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11 June 2014
As carriers continue to target international growth, Marc Halbfinger, CEO at PCCW Global talks to Capacity about the company’s expansion strategy.
Global has already had a busy 2014 and the company is showing
no signs that it is ready to abate its growth strategy in
Following a successful 2013 of
solidifying its position in Africa and the Middle East, largely
through its acquisition of Gateway Communications in
2012, the company is beginning to see the benefits of
investing in a range of new services early.
Marc Halbfinger, CEO at PCCW
Global, says it is now refocusing its attentions "primarily on
the Asia-Africa trade corridor", with plans to deliver services
ubiquitously from its home market of Asia, into Africa and on
to the Middle East.
"Following the Gateway
acquisition, we are now looking at investing in PoPs and more
people on the ground to deepen our coverage," he says. "We have
also been enhancing the relationships we have with service
providers across Africa to accommodate the rising growth for
Hong Kong to Europe
In January 2014, PCCW Global announced the formation of a 17-member
consortium to build the AAE-1 cable, landing across Asia,
Africa, the Middle East and Europe.
The cable, which is scheduled to
be ready for service in 2016, will span 15,000km and also
provide a landing point from Hong Kong to Europe.
Halbfinger said that there is
still significant demand for such a large-scale cable in the
market, with the infrastructure becoming "critical for the
evolution of global data".
One of the main reasons behind
PCCW Global’s investment in AAE-1 is the fact that
there has not been a cable landing between Hong Kong and Europe
for over 20 years.
"The last cable to land between
Hong Kong and Europe was SEA-ME-WE-3 and we believe
it’s time to have that again," he says. "There is
still demand in the market for one system with high bandwidth
and a flexible commercial structure built at an aggressive
If AAE-1 remains on course to
launch in two years, it will coincide with the launch of
SEA-ME-WE-5, which was also announced this year.
Carriers continue to invest in
cable systems, but Halbfinger does not believe that this
investment is made specifically to ensure profits for their
"Cables are predominately built
to improve cost infrastructure for services and applications
are delivered over the system," he says. "In our view, our
business case is justified in investing in this cable because
it improves our cost along the route."
PCCW Global reached a major milestone in March this year, and
claims it is now the only global network provider to achieve MEF CE 2.0 certification for all
eight carrier types of Ethernet services.
The certification, awarded by
the Metro Ethernet Forum (MEF) recognises companies that
identify Carrier Ethernet expertise within their
The initiative is the
industry’s first vendor-neutral certification
programme, and Halbfinger says it is a testament to the work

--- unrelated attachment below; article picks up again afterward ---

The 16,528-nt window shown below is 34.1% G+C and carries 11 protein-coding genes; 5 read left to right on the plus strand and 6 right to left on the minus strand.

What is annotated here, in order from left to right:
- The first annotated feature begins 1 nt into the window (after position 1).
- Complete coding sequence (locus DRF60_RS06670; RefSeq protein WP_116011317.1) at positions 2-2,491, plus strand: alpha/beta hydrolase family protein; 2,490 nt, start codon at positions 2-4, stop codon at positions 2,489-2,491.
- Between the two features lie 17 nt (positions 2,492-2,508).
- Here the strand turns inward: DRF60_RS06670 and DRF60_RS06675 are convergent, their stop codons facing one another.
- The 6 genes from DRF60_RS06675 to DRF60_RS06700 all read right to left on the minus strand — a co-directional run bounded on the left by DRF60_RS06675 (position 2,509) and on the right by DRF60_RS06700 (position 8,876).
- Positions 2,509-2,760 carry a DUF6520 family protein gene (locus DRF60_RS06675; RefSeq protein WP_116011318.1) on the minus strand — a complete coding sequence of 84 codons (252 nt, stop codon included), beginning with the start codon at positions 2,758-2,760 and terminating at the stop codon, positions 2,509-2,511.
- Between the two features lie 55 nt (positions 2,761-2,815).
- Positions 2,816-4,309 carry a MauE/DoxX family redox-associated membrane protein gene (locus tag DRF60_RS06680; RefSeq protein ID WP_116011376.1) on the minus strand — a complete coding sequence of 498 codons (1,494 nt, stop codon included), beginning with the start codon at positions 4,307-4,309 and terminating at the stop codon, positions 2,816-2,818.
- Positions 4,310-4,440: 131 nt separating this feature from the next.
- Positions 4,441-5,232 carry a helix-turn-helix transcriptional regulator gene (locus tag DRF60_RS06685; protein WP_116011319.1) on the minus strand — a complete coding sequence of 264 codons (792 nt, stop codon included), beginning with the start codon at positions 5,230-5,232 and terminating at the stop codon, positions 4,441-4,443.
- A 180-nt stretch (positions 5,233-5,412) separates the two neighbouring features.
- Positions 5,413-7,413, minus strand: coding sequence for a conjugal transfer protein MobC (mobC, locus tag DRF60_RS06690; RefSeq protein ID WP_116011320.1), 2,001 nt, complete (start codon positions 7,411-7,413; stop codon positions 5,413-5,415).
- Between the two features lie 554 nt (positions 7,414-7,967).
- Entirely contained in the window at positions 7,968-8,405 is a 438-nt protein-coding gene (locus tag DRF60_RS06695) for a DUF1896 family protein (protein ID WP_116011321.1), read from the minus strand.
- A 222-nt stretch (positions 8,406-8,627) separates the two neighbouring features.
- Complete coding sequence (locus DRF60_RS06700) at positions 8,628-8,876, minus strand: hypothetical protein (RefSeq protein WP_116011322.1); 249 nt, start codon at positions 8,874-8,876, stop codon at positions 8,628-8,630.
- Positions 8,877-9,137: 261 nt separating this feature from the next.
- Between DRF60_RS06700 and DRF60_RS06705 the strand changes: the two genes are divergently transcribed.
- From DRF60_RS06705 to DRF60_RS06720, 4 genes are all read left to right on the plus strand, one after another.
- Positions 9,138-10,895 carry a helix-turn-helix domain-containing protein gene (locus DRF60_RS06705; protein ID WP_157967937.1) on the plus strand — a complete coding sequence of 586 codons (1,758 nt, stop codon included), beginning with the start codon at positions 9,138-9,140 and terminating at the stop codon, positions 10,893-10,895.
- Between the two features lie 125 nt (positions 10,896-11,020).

PCCW has put into its internal team to achieve the network
"It’s not just the
network that is vital," he says. "We have significantly
invested in a large cross-section of our personnel and our
engineers – in operations and presales, with many
passing individual MEF certifications."
The certification, according to
PCCW Global, represents the company’s success in
building a network that accommodates auditing design, relevant
equipment services, people with the right skill sets, and gives
customers confidence in partnering with the company.
"Being the first global network
to be MEF certified is a sign to the market that we are willing
to invest in our network."
Networks are becoming
smarter and faster
A major part of PCCW Global’s strategy going
forward will be its continued investment in SDN and NFV
The company was one of the first
global operators to begin investing in smarter networks, which
was "driven by the desire to become more efficient over time".
Halbfinger says he is striving to improve processes and lead
the way in the next stage of provisioning its network.
"We are taking the steady view
to think differently about managing our infrastructure and
reorganise the way we build and sell the applications we
deliver," says Halbfinger.
The company began investing in
SDN services in 2011, with its overall goal being to tap into
the next stage of infrastructure delivery.
It is already planning for
augmenting SDN with its transmission hardware and IP services,
and the company is aiming to accommodate a range of IT
solutions within its offering.
traditional business is built on core wholesale infrastructure,
predominately based on hardware solutions, and now Halbfinger
is targeting ways to restructure the way the
company’s network evolves.
He urges the industry to follow
PCCW Global’s lead in evolving in the same way
that software companies have changed their business models.
"We are now looking at how we
deliver services and make ourselves more dynamic in delivering
those services," says Halbfinger. "As an industry, we need to
reorganise our thought processes internally and externally to
accommodate faster and smarter networks."